Dr Jo Grady, University of Sheffield UCU
I am running for General Secretary as an independent, grassroots candidate because I believe we have a historic opportunity to transform UCU into a force for positive change in education. Last year was a momentous year for the union. In FE, successful strikes have won historic wage gains. In HE, we stood firm against USS employers, forcing them to step back from enforcing detrimental pension changes. Our best victories have drawn directly on the expertise and enthusiasm of our members. But this union’s national campaigns still don’t address the realities of working in tertiary education today. As the only candidate in this election who works on the front line of teaching, research, and administration, I will make sure that changes.
Why I Am Running
Our union’s membership comprises people with strong expertise in education, and it is staffed by dedicated and committed people. But our union struggles to anticipate and respond to emerging issues. I want to embrace our knowledge and expertise as union members, draw upon this lived experience, and foster a proactive approach to meeting the challenges we face.
As a Senior Lecturer in Employment Relations I research trade union organizing; employment relations and regulation; successful industrial action; pay and casualization; and the causes of labour market inequalities. In the 2018 USS pension dispute, I played a vital role in organizing members by drawing upon my research and my skills as an active, experienced branch officer. In UCU, I have served as an elected member of the National Dispute Committee for the USS dispute, and I was recently elected with a huge majority to sit on the National Executive Committee (NEC). I understand these issues both through direct experience and professional expertise.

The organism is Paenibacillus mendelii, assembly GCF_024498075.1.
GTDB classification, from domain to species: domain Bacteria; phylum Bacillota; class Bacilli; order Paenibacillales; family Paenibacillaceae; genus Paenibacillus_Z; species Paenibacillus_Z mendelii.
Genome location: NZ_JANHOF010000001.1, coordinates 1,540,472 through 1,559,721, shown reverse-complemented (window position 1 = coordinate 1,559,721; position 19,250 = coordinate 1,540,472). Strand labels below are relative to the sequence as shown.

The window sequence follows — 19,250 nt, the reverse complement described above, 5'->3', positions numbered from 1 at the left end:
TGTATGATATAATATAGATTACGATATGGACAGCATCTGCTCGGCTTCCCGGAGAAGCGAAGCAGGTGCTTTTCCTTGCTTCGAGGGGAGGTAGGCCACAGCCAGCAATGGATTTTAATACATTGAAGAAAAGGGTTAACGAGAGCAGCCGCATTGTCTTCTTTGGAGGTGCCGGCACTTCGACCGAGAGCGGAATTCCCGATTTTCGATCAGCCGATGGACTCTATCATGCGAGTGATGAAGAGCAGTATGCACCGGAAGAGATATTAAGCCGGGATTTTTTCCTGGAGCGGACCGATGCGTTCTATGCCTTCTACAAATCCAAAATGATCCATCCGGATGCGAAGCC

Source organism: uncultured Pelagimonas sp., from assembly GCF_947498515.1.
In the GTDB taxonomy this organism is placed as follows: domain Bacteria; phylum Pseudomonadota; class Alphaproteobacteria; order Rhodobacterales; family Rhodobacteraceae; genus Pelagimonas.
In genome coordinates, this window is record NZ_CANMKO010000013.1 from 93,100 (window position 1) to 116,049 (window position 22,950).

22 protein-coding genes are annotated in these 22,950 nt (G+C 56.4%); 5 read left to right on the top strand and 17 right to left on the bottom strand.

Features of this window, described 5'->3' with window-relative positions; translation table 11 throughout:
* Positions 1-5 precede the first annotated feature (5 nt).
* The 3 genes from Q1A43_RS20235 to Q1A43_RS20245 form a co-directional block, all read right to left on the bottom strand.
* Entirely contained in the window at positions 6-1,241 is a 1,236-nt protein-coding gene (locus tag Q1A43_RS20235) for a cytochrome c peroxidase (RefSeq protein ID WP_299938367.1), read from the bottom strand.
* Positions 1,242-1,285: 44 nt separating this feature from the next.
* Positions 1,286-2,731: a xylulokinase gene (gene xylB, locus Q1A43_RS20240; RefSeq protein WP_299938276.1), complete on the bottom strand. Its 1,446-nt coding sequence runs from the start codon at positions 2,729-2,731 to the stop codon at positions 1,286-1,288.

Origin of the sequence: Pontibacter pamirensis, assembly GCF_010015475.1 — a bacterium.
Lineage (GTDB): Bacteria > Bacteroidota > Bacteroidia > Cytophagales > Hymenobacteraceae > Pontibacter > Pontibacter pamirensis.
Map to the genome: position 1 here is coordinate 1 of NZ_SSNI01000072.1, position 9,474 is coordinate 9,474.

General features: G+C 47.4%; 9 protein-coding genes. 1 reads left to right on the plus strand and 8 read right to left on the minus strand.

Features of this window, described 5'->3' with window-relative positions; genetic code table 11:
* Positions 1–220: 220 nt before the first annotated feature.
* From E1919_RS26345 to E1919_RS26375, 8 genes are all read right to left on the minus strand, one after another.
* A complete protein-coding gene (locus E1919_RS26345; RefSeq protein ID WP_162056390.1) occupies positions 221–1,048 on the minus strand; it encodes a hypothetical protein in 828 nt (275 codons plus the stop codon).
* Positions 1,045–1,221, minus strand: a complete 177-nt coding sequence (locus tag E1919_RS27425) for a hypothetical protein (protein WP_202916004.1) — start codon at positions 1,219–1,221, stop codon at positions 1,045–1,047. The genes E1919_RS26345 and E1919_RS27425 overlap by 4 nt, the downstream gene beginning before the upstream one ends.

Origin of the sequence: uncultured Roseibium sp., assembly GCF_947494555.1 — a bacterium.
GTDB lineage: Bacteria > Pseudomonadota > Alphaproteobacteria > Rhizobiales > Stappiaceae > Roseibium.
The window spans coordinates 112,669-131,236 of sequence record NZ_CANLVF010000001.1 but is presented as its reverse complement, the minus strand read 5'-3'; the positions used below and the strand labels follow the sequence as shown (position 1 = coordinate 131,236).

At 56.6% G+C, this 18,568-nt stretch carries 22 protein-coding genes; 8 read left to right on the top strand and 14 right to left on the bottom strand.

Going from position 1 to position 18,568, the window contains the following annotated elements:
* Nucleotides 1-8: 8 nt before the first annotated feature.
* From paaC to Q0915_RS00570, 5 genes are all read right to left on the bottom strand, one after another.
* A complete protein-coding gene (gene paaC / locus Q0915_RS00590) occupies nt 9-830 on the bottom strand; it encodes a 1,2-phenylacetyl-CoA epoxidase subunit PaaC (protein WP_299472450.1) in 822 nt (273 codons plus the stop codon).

Putting Members First
In 2006, the same year that UCU was founded, I joined the union as a postgraduate student. Much has changed since then in post-16 education, sadly little for the better. Workloads have increased while investment in staff has dropped. Our sector is rife with deskilling and casualization. Our employers claim to be ‘international’, but they have not done nearly enough for migrant workers. Meanwhile, unsustainable expansion, facilitated by appalling governance and a lack of transparency in our institutions, has led to attacks on pay and pensions, management by metrics, and restructuring and redundancies. We need an industrial strategy to prevent this—we can’t just keep clearing up in the aftermath. If we don’t address the causes of these problems as well as treating the symptoms, further and higher education as we have known it will be remodelled out of existence.
We decided to work in education out of a sense of vocation—out of a powerful belief in the transformative opportunities of education, often because we experienced them ourselves. Education is an end in itself, but beyond that, education contributes to the health of our society. We must reassert our values in the fight for education and challenge the narrative that sees students and workers as raw material for a gig economy.
The environments which we work in are diverse and challenging. We teach in classrooms and community centres. We run vocational workshops with poorly serviced equipment. We work in prison unit classrooms with poor health and safety standards, as well as vanity project new builds that are not fit for purpose; from hot desks and library counters, as well as in lecture theatres and research labs. Whatever contract you are on or however long you have done those roles, we need to hear your voice.
My Plan for UCU